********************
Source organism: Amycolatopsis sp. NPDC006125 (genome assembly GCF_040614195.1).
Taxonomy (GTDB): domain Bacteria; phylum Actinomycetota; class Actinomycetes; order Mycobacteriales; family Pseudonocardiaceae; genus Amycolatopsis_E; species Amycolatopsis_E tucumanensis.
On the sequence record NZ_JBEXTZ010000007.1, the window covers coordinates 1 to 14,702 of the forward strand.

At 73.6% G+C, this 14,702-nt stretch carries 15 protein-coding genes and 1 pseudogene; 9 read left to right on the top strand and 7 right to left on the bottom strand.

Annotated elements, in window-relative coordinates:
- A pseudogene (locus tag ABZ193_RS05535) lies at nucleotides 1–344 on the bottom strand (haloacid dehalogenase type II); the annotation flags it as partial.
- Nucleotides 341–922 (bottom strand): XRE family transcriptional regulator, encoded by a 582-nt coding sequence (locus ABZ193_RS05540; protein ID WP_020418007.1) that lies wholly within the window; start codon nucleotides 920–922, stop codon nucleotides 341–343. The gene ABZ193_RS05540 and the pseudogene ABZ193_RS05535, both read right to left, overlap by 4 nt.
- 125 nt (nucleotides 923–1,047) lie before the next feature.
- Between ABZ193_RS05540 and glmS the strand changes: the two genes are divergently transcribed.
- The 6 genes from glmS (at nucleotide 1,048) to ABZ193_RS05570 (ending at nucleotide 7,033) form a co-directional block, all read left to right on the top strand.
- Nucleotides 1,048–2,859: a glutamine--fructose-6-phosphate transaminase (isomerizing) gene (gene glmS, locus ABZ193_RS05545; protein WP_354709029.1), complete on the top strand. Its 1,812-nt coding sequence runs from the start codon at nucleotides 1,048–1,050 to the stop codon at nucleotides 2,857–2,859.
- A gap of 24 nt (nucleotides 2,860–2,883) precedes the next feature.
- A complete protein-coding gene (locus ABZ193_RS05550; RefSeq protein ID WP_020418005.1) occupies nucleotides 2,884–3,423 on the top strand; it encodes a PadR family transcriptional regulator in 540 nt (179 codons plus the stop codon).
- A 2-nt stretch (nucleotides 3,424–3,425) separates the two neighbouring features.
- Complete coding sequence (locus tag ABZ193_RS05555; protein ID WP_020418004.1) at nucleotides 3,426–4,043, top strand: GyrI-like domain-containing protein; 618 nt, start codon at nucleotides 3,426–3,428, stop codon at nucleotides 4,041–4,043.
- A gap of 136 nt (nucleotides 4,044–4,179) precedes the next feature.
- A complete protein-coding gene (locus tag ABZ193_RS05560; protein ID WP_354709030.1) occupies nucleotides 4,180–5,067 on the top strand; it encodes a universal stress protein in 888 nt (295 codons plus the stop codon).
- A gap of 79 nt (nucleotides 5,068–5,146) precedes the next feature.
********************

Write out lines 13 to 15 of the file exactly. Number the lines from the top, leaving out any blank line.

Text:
- A complete protein-coding gene (locus ABZ193_RS05550; RefSeq protein ID WP_020418005.1) occupies nucleotides 2,884–3,423 on the top strand; it encodes a PadR family transcriptional regulator in 540 nt (179 codons plus the stop codon).
- A 2-nt stretch (nucleotides 3,424–3,425) separates the two neighbouring features.
- Complete coding sequence (locus tag ABZ193_RS05555; protein ID WP_020418004.1) at nucleotides 3,426–4,043, top strand: GyrI-like domain-containing protein; 618 nt, start codon at nucleotides 3,426–3,428, stop codon at nucleotides 4,041–4,043.